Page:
ICCPR Case Digest




Submission: 2016.06.28

View Adopted: 2020.03.11

Simón Mora Carrero et al v. Venezuela

Substantive Issues
  • Effective remedy
  • Enforced disappearance
  • Liberty and security of person
  • Recognition as a person before the law
  • Respect for the inherent dignity of the human person
  • Right to life
  • Torture / ill-treatment
Relevant Articles
  • Article 10
  • Article 16
  • Article 2.3
  • Article 6.1
  • Article 7
  • Article 9
Full Text


The authors of the communication are Venezuelan nationals who claims that the State Party violated their father's rights under articles 2 (3), 6 (1), 7, 9, 10, and 16 of the Covenant, and their own rights under article 2 (3) and 7 of the Covenant.

Their father, Mr Mora Marguez was a well-known regional leader of the Venezuelan Revolutionary Party who had aired his political views on radio programmes denouncing acts of corruption, criticizing government policies and urging the population to organize in defence of their rights. His most recent appointment was as the Secretary to the Secretary-General of the government of the State Merida. In his appointment, he had produced a dossier containing information on government officials and personnel involved in a smuggling operation.

On 25 February 2015, Mr. Mora Marquez was intercepted near his home and threatened with death by armed men, who arrived in a car with similar characteristics to the one used by the Bolivarian National Intelligence Services. He did not file a complaint but did notify family and friends to be warned that the Bolivarian National Intelligence Service had issued a warrant for his arrest.

On the morning of 27 February 2015, Mr Mora Marquez left his home for work; that was the last time his children saw him alive. On 2 March 2015, the authors were able to talk to their father by telephone for a minute and a half. The authors repeatedly tried to communicate with their father after this but to no avail. On 4 March 2015, the authors received several text messages. This alarmed the authors as they did not read like something their father had written, and their father never put his initials at the end of his messages. On the following day, they, therefore, filed a complaint of enforced disappearance. Upon a later meeting with the Secretary-General of the government, they were reportedly also told that this happened to their father because he was talking a lot of nonsense.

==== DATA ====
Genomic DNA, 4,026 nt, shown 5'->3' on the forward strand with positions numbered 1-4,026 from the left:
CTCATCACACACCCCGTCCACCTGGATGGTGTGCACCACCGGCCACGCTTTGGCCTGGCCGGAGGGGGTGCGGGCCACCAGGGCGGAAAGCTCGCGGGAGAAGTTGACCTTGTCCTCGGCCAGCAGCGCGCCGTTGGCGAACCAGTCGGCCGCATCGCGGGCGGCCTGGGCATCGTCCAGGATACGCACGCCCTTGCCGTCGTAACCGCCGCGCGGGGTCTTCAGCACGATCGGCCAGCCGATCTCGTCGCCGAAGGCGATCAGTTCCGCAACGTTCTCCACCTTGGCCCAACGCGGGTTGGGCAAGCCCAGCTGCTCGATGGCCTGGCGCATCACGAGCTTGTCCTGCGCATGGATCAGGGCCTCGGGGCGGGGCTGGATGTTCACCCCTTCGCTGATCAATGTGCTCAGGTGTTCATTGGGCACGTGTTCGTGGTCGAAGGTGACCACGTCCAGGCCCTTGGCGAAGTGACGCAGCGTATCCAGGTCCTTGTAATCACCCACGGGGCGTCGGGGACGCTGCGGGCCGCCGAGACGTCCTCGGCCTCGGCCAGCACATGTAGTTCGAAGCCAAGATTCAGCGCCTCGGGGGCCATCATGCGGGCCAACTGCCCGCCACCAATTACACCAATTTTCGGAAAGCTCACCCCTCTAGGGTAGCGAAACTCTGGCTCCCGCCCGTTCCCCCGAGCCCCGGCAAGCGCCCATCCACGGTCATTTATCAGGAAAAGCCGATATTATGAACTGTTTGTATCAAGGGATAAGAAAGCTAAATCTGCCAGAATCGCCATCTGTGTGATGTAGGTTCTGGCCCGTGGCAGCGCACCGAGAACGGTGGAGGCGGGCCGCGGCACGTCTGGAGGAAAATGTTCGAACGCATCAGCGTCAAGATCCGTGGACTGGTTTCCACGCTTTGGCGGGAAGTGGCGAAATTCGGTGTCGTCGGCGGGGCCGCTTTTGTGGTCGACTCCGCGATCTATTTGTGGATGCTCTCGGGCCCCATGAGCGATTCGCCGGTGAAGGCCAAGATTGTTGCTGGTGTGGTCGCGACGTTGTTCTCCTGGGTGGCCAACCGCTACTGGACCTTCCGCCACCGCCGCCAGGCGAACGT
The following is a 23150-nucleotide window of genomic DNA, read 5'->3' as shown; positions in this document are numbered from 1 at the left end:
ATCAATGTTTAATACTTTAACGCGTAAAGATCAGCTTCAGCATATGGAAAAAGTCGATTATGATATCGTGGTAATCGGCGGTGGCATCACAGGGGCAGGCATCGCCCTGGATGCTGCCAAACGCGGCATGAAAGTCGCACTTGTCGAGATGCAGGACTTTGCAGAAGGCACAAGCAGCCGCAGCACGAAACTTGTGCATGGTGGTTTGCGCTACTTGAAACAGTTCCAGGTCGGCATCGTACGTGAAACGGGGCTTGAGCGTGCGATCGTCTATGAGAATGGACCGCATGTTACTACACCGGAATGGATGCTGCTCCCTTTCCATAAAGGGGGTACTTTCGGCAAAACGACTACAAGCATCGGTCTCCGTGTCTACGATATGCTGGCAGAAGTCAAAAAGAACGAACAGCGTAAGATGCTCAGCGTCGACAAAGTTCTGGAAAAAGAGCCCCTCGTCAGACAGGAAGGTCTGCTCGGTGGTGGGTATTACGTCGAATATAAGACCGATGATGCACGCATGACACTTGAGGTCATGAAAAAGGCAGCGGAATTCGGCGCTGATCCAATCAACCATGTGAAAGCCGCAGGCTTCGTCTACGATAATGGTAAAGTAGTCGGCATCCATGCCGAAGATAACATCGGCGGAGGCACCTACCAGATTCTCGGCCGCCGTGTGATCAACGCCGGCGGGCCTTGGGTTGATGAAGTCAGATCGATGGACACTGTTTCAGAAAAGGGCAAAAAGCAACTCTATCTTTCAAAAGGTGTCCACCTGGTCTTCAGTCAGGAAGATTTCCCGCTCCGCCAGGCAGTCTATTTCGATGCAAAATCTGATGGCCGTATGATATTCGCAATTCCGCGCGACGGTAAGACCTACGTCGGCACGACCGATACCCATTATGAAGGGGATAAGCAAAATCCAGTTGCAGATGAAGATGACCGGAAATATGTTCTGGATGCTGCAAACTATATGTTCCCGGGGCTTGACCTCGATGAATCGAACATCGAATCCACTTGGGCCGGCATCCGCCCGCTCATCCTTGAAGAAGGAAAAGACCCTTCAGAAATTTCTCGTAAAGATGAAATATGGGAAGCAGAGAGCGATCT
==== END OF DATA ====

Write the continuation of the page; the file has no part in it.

On 18 May, a judge decided to allow the case to go forward and ordered the attorney general’s office to take all necessary steps to locate or bring about the appearance of the injured party. The authors submit that although this yielded some investigative actions, other important steps, such as calling other witnesses to give evidence or requesting certain phones to be traced, were not taken. The authors submit that having failed to yield any results, the investigation has not been effective.

The authors conclude that the State party have violated their fathers’ rights under articles 2 (3), 6 (1), 7, 9, 10, and 16 of the Covenant. They also recall that Committee jurisprudence clearly recognized that enforced disappearance constitutes a form of cruel and inhuman treatment for the relatives of the disappeared persons. Thus, they claim that their rights under articles 2 (3) and 7 of the Covenant have been violated.


The Committee firstly noted the State Party’s claim that there had been no evidence emerging of direct or indirect participation by agents of the State in the disappearance, and that the disappearance might have been carried out without the consent of the State party’s authorities by irregular groups operating in Colombia. In the absence of such evidence supporting the presumption of participation, support or acquiescence, the Committee found that it cannot reach any conclusion regarding the forced or unforced nature of the disappearance.

The Committee also recalled that the content and scope of the right to life includes also positive procedural obligations – in particular, that state parties should take appropriate preventive measures and investigate, and as appropriate, prosecute those responsible for such incidents. In terms of the present case, the Committee noted that the State party was unaware of the situation of real and immediate risk to Mr Mora Marquez life and that the State party conducted a number of investigative procedures. It further stressed that it is an obligation of means and not results and that it is not for the Committee to determine the usefulness of specific investigative measures unless the failure to take them is manifestly unreasonably. On this basis, it found that it did not have sufficient evidence to conclude that the State Party violated articles 6 (1), and 7, read alone and in conjunction with article 2 (3).

Given that it had not been possible to prove that that the facts of the present case constituted an enforced disappearance attributable to the State party, it did not have sufficient evidence to find a violation of articles 9, 10, and 16 of the Covenant with respect to their father’s rights or of the author’s own rights under article 2 (3) and 7 of the Covenant.





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